In children with autism, repetitive behaviours and gastrointestinal problems could also be connected, new research has found.
The study found that increased severity of other autism symptoms was once also associated with more severe constipation, belly pain and other intestine difficulties.
The research, which appears in the publication Autism, found no organization between social and communication difficulties and gastrointestinal symptoms.
The study doesn’t give an explanation for the organic mechanism for the relationship between repetitive behaviours, such as rocking from side to side and hand flapping, and intestine problems. But it helps establish that gastrointestinal symptoms may exacerbate repetitive behaviours, or vice versa, a finding that could someday help lead to helpful interventions, said Payal Chakraborty, a graduate student in The Ohio State University College of Public Health who led the study.
Children with autism spectrum disorder are much more likely than their most often developing peers to experience a range of gastrointestinal abnormalities, including chronic diarrhoea, constipation, food sensitivities and abdominal pain. These symptoms have been associated with higher levels of irritability and aggressive behaviour, but less is known approximately their relationship with other autism spectrum disorder symptoms.
“In the general population, there’s a reasonable amount of evidence approximately the connection between temper and mental disorders and gastrointestinal difficulties. In autism, we wonder whether the intestine problems children experience is a core a part of the disease itself or if they’re brought on by other symptoms that children with autism experience,” Chakraborty said.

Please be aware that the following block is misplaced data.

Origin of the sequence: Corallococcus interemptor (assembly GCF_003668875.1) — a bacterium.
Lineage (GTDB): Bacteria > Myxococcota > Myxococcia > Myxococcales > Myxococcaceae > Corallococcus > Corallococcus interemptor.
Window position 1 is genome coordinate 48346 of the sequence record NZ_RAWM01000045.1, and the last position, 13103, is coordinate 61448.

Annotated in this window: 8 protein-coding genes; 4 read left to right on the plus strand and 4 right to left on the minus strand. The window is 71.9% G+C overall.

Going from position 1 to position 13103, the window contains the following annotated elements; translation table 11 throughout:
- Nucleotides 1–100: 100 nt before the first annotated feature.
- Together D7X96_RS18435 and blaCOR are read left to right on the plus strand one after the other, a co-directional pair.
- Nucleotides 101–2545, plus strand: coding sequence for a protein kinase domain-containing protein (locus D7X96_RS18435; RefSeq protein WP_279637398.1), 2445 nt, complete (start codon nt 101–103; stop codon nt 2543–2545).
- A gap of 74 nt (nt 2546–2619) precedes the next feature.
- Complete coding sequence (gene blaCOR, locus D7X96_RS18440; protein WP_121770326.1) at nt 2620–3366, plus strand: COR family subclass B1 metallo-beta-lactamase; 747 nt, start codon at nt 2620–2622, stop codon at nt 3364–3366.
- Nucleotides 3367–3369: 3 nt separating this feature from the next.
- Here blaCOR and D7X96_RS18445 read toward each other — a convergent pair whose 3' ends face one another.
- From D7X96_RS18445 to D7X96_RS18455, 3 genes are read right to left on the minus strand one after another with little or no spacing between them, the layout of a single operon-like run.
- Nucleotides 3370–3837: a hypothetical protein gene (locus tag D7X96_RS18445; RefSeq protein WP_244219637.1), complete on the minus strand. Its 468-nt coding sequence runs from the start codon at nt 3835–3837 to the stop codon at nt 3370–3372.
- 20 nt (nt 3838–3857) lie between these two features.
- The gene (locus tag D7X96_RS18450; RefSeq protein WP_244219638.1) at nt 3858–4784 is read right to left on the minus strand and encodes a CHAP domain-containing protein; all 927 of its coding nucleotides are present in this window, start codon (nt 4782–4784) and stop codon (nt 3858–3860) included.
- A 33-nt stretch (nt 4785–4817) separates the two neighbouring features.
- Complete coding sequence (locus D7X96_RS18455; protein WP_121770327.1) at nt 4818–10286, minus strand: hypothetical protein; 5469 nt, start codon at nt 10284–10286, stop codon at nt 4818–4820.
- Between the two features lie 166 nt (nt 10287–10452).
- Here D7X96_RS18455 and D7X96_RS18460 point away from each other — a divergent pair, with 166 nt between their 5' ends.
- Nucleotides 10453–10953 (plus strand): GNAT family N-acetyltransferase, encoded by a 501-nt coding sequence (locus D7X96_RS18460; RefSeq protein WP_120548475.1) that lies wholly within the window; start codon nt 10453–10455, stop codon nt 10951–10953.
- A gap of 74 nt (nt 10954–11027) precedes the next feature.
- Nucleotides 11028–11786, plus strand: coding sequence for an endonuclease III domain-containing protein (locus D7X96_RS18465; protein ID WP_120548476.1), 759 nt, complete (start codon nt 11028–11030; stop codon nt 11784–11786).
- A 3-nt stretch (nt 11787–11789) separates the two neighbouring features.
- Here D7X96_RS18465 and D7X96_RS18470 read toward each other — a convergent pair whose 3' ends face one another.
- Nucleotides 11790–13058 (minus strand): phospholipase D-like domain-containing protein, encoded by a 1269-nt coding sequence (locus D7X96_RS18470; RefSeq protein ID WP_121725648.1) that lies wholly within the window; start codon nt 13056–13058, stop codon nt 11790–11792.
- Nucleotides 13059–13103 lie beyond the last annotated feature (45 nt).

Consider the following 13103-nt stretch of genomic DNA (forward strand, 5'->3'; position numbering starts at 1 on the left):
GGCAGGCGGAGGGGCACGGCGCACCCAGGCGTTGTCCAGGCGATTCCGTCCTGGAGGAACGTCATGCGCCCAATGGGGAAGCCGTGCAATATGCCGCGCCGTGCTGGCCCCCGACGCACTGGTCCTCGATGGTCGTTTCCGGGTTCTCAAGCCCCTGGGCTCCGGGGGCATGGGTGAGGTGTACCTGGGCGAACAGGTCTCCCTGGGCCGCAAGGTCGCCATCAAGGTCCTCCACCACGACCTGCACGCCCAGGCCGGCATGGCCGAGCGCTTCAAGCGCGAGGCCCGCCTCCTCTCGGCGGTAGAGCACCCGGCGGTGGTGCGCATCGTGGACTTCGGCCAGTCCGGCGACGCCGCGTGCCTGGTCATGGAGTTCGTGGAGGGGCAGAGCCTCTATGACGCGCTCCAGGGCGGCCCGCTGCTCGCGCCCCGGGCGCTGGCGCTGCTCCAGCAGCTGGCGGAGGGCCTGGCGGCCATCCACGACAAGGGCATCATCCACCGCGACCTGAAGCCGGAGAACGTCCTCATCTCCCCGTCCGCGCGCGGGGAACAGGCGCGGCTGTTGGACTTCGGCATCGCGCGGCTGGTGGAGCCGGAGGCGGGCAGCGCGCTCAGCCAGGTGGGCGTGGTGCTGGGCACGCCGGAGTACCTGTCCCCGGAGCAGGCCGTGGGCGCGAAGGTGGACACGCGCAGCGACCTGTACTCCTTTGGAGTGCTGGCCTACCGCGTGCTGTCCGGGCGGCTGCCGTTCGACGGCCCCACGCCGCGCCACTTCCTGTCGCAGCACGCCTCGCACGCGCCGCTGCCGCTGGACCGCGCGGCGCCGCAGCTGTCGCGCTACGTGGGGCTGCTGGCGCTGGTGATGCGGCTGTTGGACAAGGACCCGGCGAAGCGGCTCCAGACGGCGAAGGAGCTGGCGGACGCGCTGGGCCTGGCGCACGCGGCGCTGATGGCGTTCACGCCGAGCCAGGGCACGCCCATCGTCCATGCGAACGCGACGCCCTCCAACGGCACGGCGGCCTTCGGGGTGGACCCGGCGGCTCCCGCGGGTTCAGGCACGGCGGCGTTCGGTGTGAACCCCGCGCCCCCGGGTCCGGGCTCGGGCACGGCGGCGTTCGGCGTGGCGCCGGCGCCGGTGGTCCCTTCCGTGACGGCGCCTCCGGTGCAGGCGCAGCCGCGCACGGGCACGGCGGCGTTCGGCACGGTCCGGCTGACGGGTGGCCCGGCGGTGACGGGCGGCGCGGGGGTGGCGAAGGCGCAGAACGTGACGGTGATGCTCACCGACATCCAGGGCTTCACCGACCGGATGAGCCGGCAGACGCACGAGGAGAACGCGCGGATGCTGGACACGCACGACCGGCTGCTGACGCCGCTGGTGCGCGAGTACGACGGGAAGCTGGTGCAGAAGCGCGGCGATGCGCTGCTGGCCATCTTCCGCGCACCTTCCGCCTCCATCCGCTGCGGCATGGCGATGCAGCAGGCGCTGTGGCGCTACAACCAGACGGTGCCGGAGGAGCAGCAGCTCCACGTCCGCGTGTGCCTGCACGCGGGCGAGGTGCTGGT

Chakraborty began the study as a student at Duke University, where she worked at the Center for Autism and Mind Development and became interested in the potential connection between the intestine and other characteristics of the developmental disability.
The usage of data from a study designed to test the viability of cord blood transplants as an autism remedy, Chakraborty looked at detailed clinical measures and reports given by the families of 176 children who were 2 to 7 years old to see whether she could find any insights into the drivers of gastrointestinal problems. Nearly the entire children, 93%, had a minimum of one gastrointestinal symptom.
“GI problems are a remarkable issue for many of us with autism and there’s evidence that these symptoms might exacerbate sure autism behaviours, which may end up in greater developmental challenges,” she said.
The specifics of the relationship are unclear, but it’s conceivable that repetitive behaviours in children with autism can be a coping mechanism that helps them manage their gastrointestinal discomfort, Chakraborty said, adding that the symptoms of autism frequently emerge at a time when children aren’t ready to adequately communicate their physical suffering with words.
“Gastrointestinal problems are a major concern for plenty of children with autism and we still have a lot to be informed approximately the complicated intestine/mind axis,” she said.
Other researchers who worked on the study are Kimberly Carpenter, Samantha Major, Saritha Vermeer, Brianna Herold, Lauren Franz, Jill Howard and Geraldine Dawson, all of Duke University, and Megan Deaver of Eastern Virginia Medical School.
(This story has been published from a wire agency feed without modifications to the text. Only the headline has been changed.)
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